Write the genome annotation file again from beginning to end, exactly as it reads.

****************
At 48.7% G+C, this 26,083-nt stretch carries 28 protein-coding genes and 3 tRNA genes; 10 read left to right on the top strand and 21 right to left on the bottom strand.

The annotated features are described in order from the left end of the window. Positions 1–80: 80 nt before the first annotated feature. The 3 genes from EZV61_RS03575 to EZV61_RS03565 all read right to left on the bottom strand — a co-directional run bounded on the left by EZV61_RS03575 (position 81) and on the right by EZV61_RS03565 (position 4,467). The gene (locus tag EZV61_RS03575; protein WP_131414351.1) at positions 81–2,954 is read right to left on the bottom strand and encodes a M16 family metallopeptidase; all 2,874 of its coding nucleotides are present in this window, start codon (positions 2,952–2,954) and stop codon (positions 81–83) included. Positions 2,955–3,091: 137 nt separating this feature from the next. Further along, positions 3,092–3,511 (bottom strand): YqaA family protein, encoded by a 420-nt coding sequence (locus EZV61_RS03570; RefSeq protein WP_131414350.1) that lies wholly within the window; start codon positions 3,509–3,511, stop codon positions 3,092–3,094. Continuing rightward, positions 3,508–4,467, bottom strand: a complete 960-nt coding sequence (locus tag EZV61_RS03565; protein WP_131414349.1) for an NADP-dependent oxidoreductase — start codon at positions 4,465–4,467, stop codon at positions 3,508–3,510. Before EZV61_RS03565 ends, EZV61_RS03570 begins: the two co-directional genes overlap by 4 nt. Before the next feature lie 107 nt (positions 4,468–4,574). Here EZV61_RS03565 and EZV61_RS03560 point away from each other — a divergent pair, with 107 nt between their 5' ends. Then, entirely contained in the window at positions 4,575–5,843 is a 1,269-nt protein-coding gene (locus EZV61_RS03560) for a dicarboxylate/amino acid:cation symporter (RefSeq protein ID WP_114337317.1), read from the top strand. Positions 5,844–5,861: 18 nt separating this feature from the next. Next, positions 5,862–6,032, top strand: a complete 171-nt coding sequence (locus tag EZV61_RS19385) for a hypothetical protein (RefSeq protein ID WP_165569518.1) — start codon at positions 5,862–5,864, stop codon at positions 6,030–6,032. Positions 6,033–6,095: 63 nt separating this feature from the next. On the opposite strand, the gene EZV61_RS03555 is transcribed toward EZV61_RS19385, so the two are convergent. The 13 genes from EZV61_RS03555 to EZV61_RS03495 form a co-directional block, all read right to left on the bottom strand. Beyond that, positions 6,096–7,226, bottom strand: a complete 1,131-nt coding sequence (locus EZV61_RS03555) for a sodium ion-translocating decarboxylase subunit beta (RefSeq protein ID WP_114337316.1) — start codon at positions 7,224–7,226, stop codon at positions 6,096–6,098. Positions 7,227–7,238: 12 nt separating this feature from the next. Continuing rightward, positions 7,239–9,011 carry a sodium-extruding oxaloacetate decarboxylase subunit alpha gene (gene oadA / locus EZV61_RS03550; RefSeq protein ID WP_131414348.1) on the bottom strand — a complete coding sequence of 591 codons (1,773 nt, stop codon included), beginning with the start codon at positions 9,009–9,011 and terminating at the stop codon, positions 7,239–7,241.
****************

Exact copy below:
At 48.7% G+C, this 26,083-nt stretch carries 28 protein-coding genes and 3 tRNA genes; 10 read left to right on the top strand and 21 right to left on the bottom strand.

The annotated features are described in order from the left end of the window. Positions 1–80: 80 nt before the first annotated feature. The 3 genes from EZV61_RS03575 to EZV61_RS03565 all read right to left on the bottom strand — a co-directional run bounded on the left by EZV61_RS03575 (position 81) and on the right by EZV61_RS03565 (position 4,467). The gene (locus tag EZV61_RS03575; protein WP_131414351.1) at positions 81–2,954 is read right to left on the bottom strand and encodes a M16 family metallopeptidase; all 2,874 of its coding nucleotides are present in this window, start codon (positions 2,952–2,954) and stop codon (positions 81–83) included. Positions 2,955–3,091: 137 nt separating this feature from the next. Further along, positions 3,092–3,511 (bottom strand): YqaA family protein, encoded by a 420-nt coding sequence (locus EZV61_RS03570; RefSeq protein WP_131414350.1) that lies wholly within the window; start codon positions 3,509–3,511, stop codon positions 3,092–3,094. Continuing rightward, positions 3,508–4,467, bottom strand: a complete 960-nt coding sequence (locus tag EZV61_RS03565; protein WP_131414349.1) for an NADP-dependent oxidoreductase — start codon at positions 4,465–4,467, stop codon at positions 3,508–3,510. Before EZV61_RS03565 ends, EZV61_RS03570 begins: the two co-directional genes overlap by 4 nt. Before the next feature lie 107 nt (positions 4,468–4,574). Here EZV61_RS03565 and EZV61_RS03560 point away from each other — a divergent pair, with 107 nt between their 5' ends. Then, entirely contained in the window at positions 4,575–5,843 is a 1,269-nt protein-coding gene (locus EZV61_RS03560) for a dicarboxylate/amino acid:cation symporter (RefSeq protein ID WP_114337317.1), read from the top strand. Positions 5,844–5,861: 18 nt separating this feature from the next. Next, positions 5,862–6,032, top strand: a complete 171-nt coding sequence (locus tag EZV61_RS19385) for a hypothetical protein (RefSeq protein ID WP_165569518.1) — start codon at positions 5,862–5,864, stop codon at positions 6,030–6,032. Positions 6,033–6,095: 63 nt separating this feature from the next. On the opposite strand, the gene EZV61_RS03555 is transcribed toward EZV61_RS19385, so the two are convergent. The 13 genes from EZV61_RS03555 to EZV61_RS03495 form a co-directional block, all read right to left on the bottom strand. Beyond that, positions 6,096–7,226, bottom strand: a complete 1,131-nt coding sequence (locus EZV61_RS03555) for a sodium ion-translocating decarboxylase subunit beta (RefSeq protein ID WP_114337316.1) — start codon at positions 7,224–7,226, stop codon at positions 6,096–6,098. Positions 7,227–7,238: 12 nt separating this feature from the next. Continuing rightward, positions 7,239–9,011 carry a sodium-extruding oxaloacetate decarboxylase subunit alpha gene (gene oadA / locus EZV61_RS03550; RefSeq protein ID WP_131414348.1) on the bottom strand — a complete coding sequence of 591 codons (1,773 nt, stop codon included), beginning with the start codon at positions 9,009–9,011 and terminating at the stop codon, positions 7,239–7,241.